But, if the compelling-interest test is so hard to satisfy in Hobby Lobby’s case, why is it so easy to satisfy in every other case the justices could think of? Or, more to the point, if vaccinations, minimum wages, and social security pensions are so obviously the least restrictive means of advancing compelling government interests in protecting public health, avoiding worker exploitation, and ensuring subsistence incomes for the elderly, why isn’t the mandate the least restrictive means of furthering the compelling goals of promoting women’s health and their equality in the workplace?
The compelling-interest test that Hobby Lobby seeks to apply to the mandate must be the same test that applies to every other federal statute or regulation from which for-profit businesses and owners might seek exemption under RFRA. Its counsel’s assurances cannot mask that an exemption for Hobby Lobby would have extraordinary consequences, requiring the government to prove that important federal laws providing critical benefits and protections must satisfy the rigorous standard of strict scrutiny whenever applied to objecting believers.
3. “The government can pay (but my political allies will walk barefoot over broken glass to keep this from happening).”
For many years, the federal Title X program has subsidized distribution of a limited amount of contraceptives to lower-income women through Planned Parenthood and other family planning organizations. At oral argument Hobby Lobby’s counsel repeatedly invoked Title X as a less restrictive alternative, suggesting that Hobby Lobby employees could simply get all the disputed contraceptives from Title X organizations (Trans. Oral Arg. 38, 40, 84, 86).
It is not clear that counsel’s argument is factually sound, given Title X constraints. The program does not provide all forms of contraception, the supply of contraceptives its funding permits is limited, and it generally serves only lower-income women. It is doubtful, therefore, that Title X could pick up the slack if the health care plans of Hobby Lobby and other for-profit businesses were exempted from covering some or all contraceptives.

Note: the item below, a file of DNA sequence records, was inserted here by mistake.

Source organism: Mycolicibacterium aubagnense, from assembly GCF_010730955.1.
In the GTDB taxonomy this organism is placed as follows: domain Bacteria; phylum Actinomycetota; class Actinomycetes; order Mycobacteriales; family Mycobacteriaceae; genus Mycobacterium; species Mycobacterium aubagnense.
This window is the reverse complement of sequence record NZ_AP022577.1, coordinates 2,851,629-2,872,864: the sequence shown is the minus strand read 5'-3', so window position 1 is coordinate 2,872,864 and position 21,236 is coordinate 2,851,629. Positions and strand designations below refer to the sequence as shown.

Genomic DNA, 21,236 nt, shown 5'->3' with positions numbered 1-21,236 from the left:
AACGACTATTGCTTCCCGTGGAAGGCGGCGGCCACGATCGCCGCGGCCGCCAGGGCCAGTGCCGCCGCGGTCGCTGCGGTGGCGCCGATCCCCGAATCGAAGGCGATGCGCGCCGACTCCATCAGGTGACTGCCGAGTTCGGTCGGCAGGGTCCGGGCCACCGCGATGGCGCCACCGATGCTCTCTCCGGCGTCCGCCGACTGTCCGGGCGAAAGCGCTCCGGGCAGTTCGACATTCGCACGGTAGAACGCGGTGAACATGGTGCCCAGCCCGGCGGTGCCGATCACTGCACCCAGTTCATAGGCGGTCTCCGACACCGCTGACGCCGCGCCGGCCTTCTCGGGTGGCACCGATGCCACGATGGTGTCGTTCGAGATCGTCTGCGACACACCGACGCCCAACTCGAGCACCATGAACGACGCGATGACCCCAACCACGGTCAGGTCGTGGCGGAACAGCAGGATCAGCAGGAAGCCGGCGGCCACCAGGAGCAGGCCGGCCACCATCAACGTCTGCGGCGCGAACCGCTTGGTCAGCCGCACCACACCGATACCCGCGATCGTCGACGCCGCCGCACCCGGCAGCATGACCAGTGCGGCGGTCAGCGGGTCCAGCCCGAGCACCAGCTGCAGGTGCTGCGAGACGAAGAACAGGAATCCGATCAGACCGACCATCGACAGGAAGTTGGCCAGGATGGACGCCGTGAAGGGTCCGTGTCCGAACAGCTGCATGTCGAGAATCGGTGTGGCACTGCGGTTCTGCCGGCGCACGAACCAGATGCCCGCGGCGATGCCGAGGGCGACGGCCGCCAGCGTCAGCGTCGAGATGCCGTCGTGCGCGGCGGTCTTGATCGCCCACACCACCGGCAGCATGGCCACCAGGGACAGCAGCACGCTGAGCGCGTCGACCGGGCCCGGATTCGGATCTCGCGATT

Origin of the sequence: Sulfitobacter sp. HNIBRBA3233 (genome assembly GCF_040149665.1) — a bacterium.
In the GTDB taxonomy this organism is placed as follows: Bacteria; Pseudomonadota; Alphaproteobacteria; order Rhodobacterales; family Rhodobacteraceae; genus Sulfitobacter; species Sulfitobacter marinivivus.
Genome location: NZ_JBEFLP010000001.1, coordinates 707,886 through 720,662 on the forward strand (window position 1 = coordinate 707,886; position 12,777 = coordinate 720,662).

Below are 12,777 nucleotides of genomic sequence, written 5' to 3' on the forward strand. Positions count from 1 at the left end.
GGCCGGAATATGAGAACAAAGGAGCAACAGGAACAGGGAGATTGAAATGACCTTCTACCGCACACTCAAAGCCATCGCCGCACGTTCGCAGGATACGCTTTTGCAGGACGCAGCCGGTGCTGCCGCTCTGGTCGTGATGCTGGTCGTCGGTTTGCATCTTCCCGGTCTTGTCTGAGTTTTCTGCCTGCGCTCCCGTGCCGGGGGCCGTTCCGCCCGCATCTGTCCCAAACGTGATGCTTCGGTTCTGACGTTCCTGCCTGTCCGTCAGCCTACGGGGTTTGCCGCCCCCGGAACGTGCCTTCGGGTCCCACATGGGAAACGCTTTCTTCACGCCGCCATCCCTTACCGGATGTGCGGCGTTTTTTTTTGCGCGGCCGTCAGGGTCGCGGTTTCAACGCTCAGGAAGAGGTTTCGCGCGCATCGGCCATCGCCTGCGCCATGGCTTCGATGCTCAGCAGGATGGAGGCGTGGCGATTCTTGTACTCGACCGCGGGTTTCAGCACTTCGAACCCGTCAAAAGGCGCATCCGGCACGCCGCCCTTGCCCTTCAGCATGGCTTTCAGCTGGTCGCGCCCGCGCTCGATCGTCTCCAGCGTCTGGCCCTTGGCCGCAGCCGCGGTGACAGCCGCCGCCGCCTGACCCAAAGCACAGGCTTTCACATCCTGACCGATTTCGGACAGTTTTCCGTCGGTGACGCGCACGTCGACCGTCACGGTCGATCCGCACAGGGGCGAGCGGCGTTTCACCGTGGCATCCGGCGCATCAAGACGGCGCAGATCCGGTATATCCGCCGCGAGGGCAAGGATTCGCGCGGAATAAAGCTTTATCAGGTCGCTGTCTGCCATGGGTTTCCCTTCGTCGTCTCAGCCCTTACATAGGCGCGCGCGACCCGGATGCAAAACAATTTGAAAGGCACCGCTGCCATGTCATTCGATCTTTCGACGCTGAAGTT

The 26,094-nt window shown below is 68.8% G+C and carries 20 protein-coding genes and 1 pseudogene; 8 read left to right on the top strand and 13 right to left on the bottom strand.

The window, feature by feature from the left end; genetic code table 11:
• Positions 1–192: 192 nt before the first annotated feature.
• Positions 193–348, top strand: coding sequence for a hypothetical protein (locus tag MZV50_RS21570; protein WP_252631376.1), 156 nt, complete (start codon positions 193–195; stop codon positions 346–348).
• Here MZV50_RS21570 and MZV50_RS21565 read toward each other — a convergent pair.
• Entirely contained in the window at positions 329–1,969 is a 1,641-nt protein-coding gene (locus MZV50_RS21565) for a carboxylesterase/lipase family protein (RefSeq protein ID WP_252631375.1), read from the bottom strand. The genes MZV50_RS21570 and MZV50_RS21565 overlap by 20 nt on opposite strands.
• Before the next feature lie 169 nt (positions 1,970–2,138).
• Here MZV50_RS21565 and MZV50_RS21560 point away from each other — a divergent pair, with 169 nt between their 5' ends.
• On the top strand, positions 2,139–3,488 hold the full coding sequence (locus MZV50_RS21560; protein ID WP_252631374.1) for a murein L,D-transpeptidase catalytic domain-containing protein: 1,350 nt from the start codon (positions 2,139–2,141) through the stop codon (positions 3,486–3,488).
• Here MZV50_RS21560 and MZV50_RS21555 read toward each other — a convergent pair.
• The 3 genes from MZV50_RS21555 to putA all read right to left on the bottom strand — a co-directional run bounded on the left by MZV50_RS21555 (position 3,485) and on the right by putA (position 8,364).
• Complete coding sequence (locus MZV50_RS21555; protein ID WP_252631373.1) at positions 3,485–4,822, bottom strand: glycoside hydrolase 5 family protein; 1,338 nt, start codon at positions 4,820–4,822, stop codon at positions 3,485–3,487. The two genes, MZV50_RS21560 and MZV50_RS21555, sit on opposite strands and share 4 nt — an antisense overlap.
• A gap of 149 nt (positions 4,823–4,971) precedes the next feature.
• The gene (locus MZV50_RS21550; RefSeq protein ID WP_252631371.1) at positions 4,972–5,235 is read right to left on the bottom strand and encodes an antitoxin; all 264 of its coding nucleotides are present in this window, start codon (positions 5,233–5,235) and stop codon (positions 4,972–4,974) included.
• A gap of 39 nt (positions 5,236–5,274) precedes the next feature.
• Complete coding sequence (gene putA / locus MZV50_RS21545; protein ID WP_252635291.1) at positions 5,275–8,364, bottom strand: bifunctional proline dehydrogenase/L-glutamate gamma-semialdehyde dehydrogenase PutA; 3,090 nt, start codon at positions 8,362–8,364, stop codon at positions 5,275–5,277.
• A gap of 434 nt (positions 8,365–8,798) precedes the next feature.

But more importantly, the amici supporting Hobby Lobby before the Supreme Court consist largely of conservative Republican members of Congress, Roman Catholic and evangelical Protestant clerics, theologians, and academics, and conservative think-tanks and public-interest firms. This is not, shall we say, a coalition
likely to support an increase in Title X funding. To the contrary, many of these people and organizations have long been dedicated to reducing or even eliminating it.
This political reality is a stark reminder that despite whatever lawyers might conjure up as hypothetical alternatives, in the real world where women actually live, Congress is not going to increase Title X funding and may even reduce it. Recognizing Title X funding as a less restrictive alternative, therefore, would leave the government unable to advance its compelling goals of protecting women’s health and enhancing workplace equality among employees and covered dependents of Hobby Lobby and all other exempted for-profit businesses.
A RFRA exemption for Hobby Lobby’s health insurance plan would require the Supreme Court to confront and resolve these problems in Hobby Lobby’s argument. Each of them should give pause to anyone inclined to grant Hobby Lobby an exemption, and together they should lead the Court to reject exemption altogether, because it would impose the costs of practicing Hobby Lobby’s religion on its employees and their dependents and furthermore threaten the normal operation of federal law.
Frederick Mark Gedicks is Guy Anderson Chair and Professor of Law at the J. Reuben Clark Law School of Brigham Young University.
This piece was originally authored on June 11, 2014 for the Religious Freedom Project at Georgetown’s Berkley Center for Religion, Peace, and World Affairs.
EDITOR’S NOTE: The views and opinions expressed are solely those of the author and do not represent Brigham Young University.